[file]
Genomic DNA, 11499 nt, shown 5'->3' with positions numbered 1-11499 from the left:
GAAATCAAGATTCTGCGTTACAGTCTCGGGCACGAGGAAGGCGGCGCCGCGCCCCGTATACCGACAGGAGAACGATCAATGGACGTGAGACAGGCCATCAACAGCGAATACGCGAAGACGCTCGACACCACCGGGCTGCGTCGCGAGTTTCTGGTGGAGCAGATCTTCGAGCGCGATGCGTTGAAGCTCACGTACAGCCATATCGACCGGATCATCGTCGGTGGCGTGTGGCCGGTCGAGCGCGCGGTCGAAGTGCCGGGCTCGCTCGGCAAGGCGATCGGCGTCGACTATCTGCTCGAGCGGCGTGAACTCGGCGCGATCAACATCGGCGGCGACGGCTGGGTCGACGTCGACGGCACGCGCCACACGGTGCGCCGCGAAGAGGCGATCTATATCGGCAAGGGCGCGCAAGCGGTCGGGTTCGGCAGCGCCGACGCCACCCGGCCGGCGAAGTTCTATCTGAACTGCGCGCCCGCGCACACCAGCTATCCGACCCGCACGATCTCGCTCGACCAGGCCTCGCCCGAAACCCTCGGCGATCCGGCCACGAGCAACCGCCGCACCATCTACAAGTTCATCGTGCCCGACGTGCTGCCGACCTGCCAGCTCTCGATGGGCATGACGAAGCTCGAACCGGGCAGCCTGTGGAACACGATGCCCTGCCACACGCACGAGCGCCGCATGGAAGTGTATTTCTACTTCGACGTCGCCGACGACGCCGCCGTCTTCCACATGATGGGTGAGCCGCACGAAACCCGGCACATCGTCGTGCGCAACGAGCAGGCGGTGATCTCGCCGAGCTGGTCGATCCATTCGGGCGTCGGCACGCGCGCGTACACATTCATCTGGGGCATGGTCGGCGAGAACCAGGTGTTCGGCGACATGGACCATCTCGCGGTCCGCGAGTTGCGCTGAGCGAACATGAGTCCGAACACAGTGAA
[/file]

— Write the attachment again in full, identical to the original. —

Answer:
Genomic DNA, 11499 nt, shown 5'->3' with positions numbered 1-11499 from the left:
GAAATCAAGATTCTGCGTTACAGTCTCGGGCACGAGGAAGGCGGCGCCGCGCCCCGTATACCGACAGGAGAACGATCAATGGACGTGAGACAGGCCATCAACAGCGAATACGCGAAGACGCTCGACACCACCGGGCTGCGTCGCGAGTTTCTGGTGGAGCAGATCTTCGAGCGCGATGCGTTGAAGCTCACGTACAGCCATATCGACCGGATCATCGTCGGTGGCGTGTGGCCGGTCGAGCGCGCGGTCGAAGTGCCGGGCTCGCTCGGCAAGGCGATCGGCGTCGACTATCTGCTCGAGCGGCGTGAACTCGGCGCGATCAACATCGGCGGCGACGGCTGGGTCGACGTCGACGGCACGCGCCACACGGTGCGCCGCGAAGAGGCGATCTATATCGGCAAGGGCGCGCAAGCGGTCGGGTTCGGCAGCGCCGACGCCACCCGGCCGGCGAAGTTCTATCTGAACTGCGCGCCCGCGCACACCAGCTATCCGACCCGCACGATCTCGCTCGACCAGGCCTCGCCCGAAACCCTCGGCGATCCGGCCACGAGCAACCGCCGCACCATCTACAAGTTCATCGTGCCCGACGTGCTGCCGACCTGCCAGCTCTCGATGGGCATGACGAAGCTCGAACCGGGCAGCCTGTGGAACACGATGCCCTGCCACACGCACGAGCGCCGCATGGAAGTGTATTTCTACTTCGACGTCGCCGACGACGCCGCCGTCTTCCACATGATGGGTGAGCCGCACGAAACCCGGCACATCGTCGTGCGCAACGAGCAGGCGGTGATCTCGCCGAGCTGGTCGATCCATTCGGGCGTCGGCACGCGCGCGTACACATTCATCTGGGGCATGGTCGGCGAGAACCAGGTGTTCGGCGACATGGACCATCTCGCGGTCCGCGAGTTGCGCTGAGCGAACATGAGTCCGAACACAGTGAA